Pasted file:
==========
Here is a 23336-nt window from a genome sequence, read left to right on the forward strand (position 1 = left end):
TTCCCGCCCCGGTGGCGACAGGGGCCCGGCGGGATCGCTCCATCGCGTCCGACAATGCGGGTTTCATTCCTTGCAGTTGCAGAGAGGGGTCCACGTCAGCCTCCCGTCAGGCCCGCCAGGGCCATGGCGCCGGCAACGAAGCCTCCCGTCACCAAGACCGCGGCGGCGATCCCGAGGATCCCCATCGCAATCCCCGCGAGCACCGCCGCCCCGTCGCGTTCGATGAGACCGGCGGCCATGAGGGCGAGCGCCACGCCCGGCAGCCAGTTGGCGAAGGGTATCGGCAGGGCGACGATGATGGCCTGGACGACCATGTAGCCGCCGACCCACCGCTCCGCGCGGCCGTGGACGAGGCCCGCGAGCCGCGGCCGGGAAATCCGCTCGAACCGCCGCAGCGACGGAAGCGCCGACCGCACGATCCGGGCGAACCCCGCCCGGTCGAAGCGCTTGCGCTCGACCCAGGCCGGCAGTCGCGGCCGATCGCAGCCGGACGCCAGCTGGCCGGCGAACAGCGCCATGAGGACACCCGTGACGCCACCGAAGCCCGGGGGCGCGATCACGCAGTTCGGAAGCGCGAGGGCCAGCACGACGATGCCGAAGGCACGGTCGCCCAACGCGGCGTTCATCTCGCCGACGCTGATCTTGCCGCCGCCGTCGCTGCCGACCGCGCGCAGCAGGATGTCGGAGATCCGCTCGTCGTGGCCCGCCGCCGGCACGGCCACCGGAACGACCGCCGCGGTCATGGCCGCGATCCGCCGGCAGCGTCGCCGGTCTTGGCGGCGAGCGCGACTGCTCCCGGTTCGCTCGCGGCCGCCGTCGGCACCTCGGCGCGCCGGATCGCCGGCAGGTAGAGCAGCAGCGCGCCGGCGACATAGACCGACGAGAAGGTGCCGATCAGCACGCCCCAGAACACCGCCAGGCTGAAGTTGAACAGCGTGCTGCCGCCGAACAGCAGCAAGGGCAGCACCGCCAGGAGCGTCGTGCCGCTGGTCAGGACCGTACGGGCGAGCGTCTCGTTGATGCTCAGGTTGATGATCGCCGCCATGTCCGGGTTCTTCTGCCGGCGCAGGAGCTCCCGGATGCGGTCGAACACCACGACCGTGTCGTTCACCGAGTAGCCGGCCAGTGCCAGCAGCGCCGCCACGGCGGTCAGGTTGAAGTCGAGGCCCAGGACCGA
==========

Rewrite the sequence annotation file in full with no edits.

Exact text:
Here is a 23336-nt window from a genome sequence, read left to right on the forward strand (position 1 = left end):
TTCCCGCCCCGGTGGCGACAGGGGCCCGGCGGGATCGCTCCATCGCGTCCGACAATGCGGGTTTCATTCCTTGCAGTTGCAGAGAGGGGTCCACGTCAGCCTCCCGTCAGGCCCGCCAGGGCCATGGCGCCGGCAACGAAGCCTCCCGTCACCAAGACCGCGGCGGCGATCCCGAGGATCCCCATCGCAATCCCCGCGAGCACCGCCGCCCCGTCGCGTTCGATGAGACCGGCGGCCATGAGGGCGAGCGCCACGCCCGGCAGCCAGTTGGCGAAGGGTATCGGCAGGGCGACGATGATGGCCTGGACGACCATGTAGCCGCCGACCCACCGCTCCGCGCGGCCGTGGACGAGGCCCGCGAGCCGCGGCCGGGAAATCCGCTCGAACCGCCGCAGCGACGGAAGCGCCGACCGCACGATCCGGGCGAACCCCGCCCGGTCGAAGCGCTTGCGCTCGACCCAGGCCGGCAGTCGCGGCCGATCGCAGCCGGACGCCAGCTGGCCGGCGAACAGCGCCATGAGGACACCCGTGACGCCACCGAAGCCCGGGGGCGCGATCACGCAGTTCGGAAGCGCGAGGGCCAGCACGACGATGCCGAAGGCACGGTCGCCCAACGCGGCGTTCATCTCGCCGACGCTGATCTTGCCGCCGCCGTCGCTGCCGACCGCGCGCAGCAGGATGTCGGAGATCCGCTCGTCGTGGCCCGCCGCCGGCACGGCCACCGGAACGACCGCCGCGGTCATGGCCGCGATCCGCCGGCAGCGTCGCCGGTCTTGGCGGCGAGCGCGACTGCTCCCGGTTCGCTCGCGGCCGCCGTCGGCACCTCGGCGCGCCGGATCGCCGGCAGGTAGAGCAGCAGCGCGCCGGCGACATAGACCGACGAGAAGGTGCCGATCAGCACGCCCCAGAACACCGCCAGGCTGAAGTTGAACAGCGTGCTGCCGCCGAACAGCAGCAAGGGCAGCACCGCCAGGAGCGTCGTGCCGCTGGTCAGGACCGTACGGGCGAGCGTCTCGTTGATGCTCAGGTTGATGATCGCCGCCATGTCCGGGTTCTTCTGCCGGCGCAGGAGCTCCCGGATGCGGTCGAACACCACGACCGTGTCGTTCACCGAGTAGCCGGCCAGTGCCAGCAGCGCCGCCACGGCGGTCAGGTTGAAGTCGAGGCCCAGGACCGA